Cox Golder said she thinks the district is fortunate to have a staff and fire chief who understand budgeting and planning. She has been involved in the district for 17 years and said she remembers a time when it had to "scrimp and save" and buy equipment used or rejected from other departments. With the growth, and with the passing of the bond issue, she said the district is now in a better place for planning.

When Fink took over as chief in 1995, there were 33 staff members. There are now 96 and plans to become even bigger.

Golder Ranch just hired nine additional firefighters and is planning to fill four new administration positions: a receptionist, two secretaries, and a human resources specialist.

"I need these people now, but there isn't any space," Fink said. But there will be space soon.

Knowing it was facing this explosive growth in the Northwest and southern Pinal county, the district called its first bond election in its history.

In 2003, the district spent $596,000 out of its general budget for nine acres of vacant land on Golder Ranch Road east of Twin Lakes in Catalina, where it plans to build new headquarters.

Using money from the $13.8 million bond passed by voters in 2004, the fire district has begun construction on a new administration complex and fire station in Catalina. Fink said he hopes the station will be completed by April of next year.

"I always said Golder Ranch Fire should be on Golder Ranch Road," Fink said.

The current fire facilities, on Hawser Road, were built nearly three decades ago. Fink said he is not sure yet whether the district will immediately sell the existing facilities or find an alternate use for them.

The bond money also will be used to build a fire station in the SaddleBrooke Preserve development and three additional stations to be named at a later date and to buy another ladder truck for the department's use.

In addition to the future stations as part of the bond program, the department is currently planning a new station in Oro Valley at Lambert Lane and La Cañada Drive, which has been met with some opposition from residents.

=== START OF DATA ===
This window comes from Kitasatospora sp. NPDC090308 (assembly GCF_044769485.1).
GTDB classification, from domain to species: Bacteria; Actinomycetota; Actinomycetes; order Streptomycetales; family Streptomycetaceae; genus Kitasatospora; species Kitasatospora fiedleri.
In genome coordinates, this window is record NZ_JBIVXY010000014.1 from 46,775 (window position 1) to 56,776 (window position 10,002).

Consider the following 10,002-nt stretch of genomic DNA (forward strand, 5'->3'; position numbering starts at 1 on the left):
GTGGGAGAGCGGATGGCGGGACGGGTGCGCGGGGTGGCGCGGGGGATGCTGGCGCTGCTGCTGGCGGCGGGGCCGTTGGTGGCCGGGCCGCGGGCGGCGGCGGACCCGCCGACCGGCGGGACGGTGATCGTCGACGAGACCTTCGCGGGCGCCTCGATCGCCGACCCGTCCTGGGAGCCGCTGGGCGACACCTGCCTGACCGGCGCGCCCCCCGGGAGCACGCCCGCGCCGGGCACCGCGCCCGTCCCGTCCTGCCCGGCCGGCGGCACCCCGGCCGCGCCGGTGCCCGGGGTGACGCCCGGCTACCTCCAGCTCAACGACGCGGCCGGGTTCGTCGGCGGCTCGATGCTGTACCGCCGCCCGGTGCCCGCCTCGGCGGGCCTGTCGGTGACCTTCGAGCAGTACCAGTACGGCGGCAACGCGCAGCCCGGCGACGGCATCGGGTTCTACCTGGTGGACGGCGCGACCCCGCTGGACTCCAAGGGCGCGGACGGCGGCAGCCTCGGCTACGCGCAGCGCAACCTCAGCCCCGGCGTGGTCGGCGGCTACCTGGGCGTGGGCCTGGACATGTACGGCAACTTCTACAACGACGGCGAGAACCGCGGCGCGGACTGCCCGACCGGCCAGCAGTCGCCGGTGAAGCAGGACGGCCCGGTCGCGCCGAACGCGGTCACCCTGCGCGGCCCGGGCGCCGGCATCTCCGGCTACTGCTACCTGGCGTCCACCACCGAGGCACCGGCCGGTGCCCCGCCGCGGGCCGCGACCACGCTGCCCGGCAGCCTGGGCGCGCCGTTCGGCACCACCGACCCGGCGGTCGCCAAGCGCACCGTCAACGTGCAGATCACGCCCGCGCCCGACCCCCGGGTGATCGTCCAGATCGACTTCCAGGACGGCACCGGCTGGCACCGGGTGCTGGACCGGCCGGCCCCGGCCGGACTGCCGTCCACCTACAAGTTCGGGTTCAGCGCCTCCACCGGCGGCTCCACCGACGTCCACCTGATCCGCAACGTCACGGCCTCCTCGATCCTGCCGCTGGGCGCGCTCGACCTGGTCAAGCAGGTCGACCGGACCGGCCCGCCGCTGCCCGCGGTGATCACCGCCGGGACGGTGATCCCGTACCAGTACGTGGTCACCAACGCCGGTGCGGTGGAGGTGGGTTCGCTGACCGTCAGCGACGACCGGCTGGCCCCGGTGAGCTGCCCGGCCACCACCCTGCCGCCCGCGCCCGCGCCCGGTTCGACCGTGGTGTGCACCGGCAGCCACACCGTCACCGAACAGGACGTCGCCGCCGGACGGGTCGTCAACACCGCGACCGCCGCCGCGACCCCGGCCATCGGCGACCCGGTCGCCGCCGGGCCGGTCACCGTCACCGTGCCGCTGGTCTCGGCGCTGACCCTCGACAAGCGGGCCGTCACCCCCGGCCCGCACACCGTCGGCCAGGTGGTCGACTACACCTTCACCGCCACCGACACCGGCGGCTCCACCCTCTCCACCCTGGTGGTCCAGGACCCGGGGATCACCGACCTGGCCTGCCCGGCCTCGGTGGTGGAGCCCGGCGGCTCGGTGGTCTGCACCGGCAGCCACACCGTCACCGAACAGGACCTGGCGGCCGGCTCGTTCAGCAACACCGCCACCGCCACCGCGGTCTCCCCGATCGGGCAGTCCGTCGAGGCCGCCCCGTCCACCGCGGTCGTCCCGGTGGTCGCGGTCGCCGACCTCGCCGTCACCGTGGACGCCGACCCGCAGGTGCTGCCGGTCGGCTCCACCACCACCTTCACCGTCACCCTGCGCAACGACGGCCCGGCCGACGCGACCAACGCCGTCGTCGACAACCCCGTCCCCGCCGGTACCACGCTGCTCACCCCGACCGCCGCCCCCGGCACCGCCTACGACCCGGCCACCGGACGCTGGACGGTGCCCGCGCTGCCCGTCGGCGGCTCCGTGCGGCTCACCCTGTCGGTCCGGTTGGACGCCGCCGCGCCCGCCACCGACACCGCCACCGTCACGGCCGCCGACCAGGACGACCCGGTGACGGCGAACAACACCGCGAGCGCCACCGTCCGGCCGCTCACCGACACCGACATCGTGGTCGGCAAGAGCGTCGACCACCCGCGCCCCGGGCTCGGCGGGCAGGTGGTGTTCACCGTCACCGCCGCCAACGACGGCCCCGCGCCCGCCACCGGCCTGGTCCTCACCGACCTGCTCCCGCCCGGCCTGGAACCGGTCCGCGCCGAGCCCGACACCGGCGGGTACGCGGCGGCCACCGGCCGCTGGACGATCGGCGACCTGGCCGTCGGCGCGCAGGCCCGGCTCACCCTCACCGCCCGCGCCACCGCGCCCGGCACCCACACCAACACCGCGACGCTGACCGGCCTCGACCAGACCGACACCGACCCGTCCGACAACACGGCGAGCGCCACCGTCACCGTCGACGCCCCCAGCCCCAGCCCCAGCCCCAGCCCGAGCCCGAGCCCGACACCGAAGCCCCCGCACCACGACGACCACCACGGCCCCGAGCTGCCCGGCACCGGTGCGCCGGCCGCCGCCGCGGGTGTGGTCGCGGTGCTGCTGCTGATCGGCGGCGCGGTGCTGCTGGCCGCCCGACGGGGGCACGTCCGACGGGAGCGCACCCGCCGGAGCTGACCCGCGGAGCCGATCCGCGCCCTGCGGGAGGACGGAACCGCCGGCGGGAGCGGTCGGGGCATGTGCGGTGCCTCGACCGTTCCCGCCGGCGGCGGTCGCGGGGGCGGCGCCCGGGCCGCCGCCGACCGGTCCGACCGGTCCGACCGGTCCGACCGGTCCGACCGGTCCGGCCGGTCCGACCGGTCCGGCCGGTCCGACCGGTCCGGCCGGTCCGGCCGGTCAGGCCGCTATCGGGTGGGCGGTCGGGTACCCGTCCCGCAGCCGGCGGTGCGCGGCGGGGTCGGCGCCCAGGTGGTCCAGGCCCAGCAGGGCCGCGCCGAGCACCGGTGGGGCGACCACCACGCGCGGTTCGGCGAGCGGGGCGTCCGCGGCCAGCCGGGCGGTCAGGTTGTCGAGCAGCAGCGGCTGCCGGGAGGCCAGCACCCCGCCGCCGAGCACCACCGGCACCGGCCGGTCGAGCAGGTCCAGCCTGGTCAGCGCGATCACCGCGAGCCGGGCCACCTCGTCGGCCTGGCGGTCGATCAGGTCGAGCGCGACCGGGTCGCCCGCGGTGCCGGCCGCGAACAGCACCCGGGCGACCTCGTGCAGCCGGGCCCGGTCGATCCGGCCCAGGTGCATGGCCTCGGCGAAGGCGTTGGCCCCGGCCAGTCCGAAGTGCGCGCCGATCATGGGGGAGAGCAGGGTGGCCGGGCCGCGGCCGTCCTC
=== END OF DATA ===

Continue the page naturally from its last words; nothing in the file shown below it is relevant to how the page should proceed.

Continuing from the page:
The Oro Valley Town Council recently voted in favor of granting a grading exception, despite a recommendation by its Development Review Board to deny the exception, which allows for the razing of hills on the site, in order for the department to move forward with its plans.

Fink said the district still needs to be a granted a permit to build the station as well as have a development plan OK'd.

The department also is looking farther south into Oro Valley for land on which to build fire stations.

For years, Tangerine Road in Oro Valley has been known as the dividing line between the area that Golder Ranch served to the north of that line and the area that Rural/Metro served to the south.

"That's what people have always said, but it's really not accurate anymore," Fink said, pointing out that in the past few years his district has annexed communities south of Tangerine Road, including Verde Ranch, Copper Creek, Monterra Ridge, Tangerine Hills, the post office on La Cañada Drive and Oro Valley Town Hall.

Fink said the plan is to continue to annex those communities that show interest in joining Golder Ranch Fire District, as long as they have a station that is close enough to meet the town's six- and eight-minute requirements for response time to a given scene. How service should be provided in Oro Valley has been debated for nearly a decade among various factions within the town, one wishing to leave things as they are, one wishing to have Golder Ranch as the sole provider of service, and still another suggesting the town form its own fire department.

In July, the council approved the annexation of the town hall into the Golder Ranch district, after years of free service from Rural/Metro. The initiative was led by council members Conny Culver and Helen Dankwerth, who both support the district being the sole fire provider for the town.

During the council election campaign early last year, four of the five new council members publicly supported Golder Ranch as their preferred fire service provider in the town. Only Kenneth "K.C." Carter said he would like to give both providers a chance to meet town performance standards before making any decisions about whether an entity should be the sole service provider.